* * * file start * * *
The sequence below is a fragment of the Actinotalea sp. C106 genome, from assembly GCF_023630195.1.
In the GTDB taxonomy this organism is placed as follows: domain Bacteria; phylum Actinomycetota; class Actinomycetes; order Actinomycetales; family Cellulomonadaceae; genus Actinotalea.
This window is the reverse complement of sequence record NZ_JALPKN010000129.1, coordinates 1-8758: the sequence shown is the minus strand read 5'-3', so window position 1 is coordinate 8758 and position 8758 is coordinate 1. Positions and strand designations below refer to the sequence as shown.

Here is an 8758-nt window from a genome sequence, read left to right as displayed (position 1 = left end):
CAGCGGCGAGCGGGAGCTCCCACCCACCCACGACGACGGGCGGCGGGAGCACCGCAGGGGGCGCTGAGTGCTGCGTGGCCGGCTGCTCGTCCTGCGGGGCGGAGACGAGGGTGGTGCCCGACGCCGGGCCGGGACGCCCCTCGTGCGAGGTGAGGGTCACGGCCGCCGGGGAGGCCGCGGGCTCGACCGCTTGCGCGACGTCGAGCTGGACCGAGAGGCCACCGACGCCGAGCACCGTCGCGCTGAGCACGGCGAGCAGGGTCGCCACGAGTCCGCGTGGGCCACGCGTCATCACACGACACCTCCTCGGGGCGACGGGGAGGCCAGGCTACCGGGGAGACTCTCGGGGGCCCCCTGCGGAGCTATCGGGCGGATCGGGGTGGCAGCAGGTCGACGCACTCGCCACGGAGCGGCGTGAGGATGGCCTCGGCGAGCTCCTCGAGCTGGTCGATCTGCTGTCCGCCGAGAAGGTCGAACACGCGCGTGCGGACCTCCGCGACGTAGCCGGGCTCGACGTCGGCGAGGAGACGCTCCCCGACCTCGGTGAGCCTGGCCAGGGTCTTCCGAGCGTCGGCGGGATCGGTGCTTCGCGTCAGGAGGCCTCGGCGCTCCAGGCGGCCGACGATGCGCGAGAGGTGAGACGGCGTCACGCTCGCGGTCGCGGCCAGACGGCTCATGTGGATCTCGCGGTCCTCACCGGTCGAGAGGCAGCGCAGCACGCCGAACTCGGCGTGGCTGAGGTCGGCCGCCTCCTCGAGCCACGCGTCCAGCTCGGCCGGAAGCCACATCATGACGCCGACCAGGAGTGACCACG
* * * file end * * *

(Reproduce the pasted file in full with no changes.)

The sequence below is a fragment of the Actinotalea sp. C106 genome, from assembly GCF_023630195.1.
In the GTDB taxonomy this organism is placed as follows: domain Bacteria; phylum Actinomycetota; class Actinomycetes; order Actinomycetales; family Cellulomonadaceae; genus Actinotalea.
This window is the reverse complement of sequence record NZ_JALPKN010000129.1, coordinates 1-8758: the sequence shown is the minus strand read 5'-3', so window position 1 is coordinate 8758 and position 8758 is coordinate 1. Positions and strand designations below refer to the sequence as shown.

Here is an 8758-nt window from a genome sequence, read left to right as displayed (position 1 = left end):
CAGCGGCGAGCGGGAGCTCCCACCCACCCACGACGACGGGCGGCGGGAGCACCGCAGGGGGCGCTGAGTGCTGCGTGGCCGGCTGCTCGTCCTGCGGGGCGGAGACGAGGGTGGTGCCCGACGCCGGGCCGGGACGCCCCTCGTGCGAGGTGAGGGTCACGGCCGCCGGGGAGGCCGCGGGCTCGACCGCTTGCGCGACGTCGAGCTGGACCGAGAGGCCACCGACGCCGAGCACCGTCGCGCTGAGCACGGCGAGCAGGGTCGCCACGAGTCCGCGTGGGCCACGCGTCATCACACGACACCTCCTCGGGGCGACGGGGAGGCCAGGCTACCGGGGAGACTCTCGGGGGCCCCCTGCGGAGCTATCGGGCGGATCGGGGTGGCAGCAGGTCGACGCACTCGCCACGGAGCGGCGTGAGGATGGCCTCGGCGAGCTCCTCGAGCTGGTCGATCTGCTGTCCGCCGAGAAGGTCGAACACGCGCGTGCGGACCTCCGCGACGTAGCCGGGCTCGACGTCGGCGAGGAGACGCTCCCCGACCTCGGTGAGCCTGGCCAGGGTCTTCCGAGCGTCGGCGGGATCGGTGCTTCGCGTCAGGAGGCCTCGGCGCTCCAGGCGGCCGACGATGCGCGAGAGGTGAGACGGCGTCACGCTCGCGGTCGCGGCCAGACGGCTCATGTGGATCTCGCGGTCCTCACCGGTCGAGAGGCAGCGCAGCACGCCGAACTCGGCGTGGCTGAGGTCGGCCGCCTCCTCGAGCCACGCGTCCAGCTCGGCCGGAAGCCACATCATGACGCCGACCAGGAGTGACCACG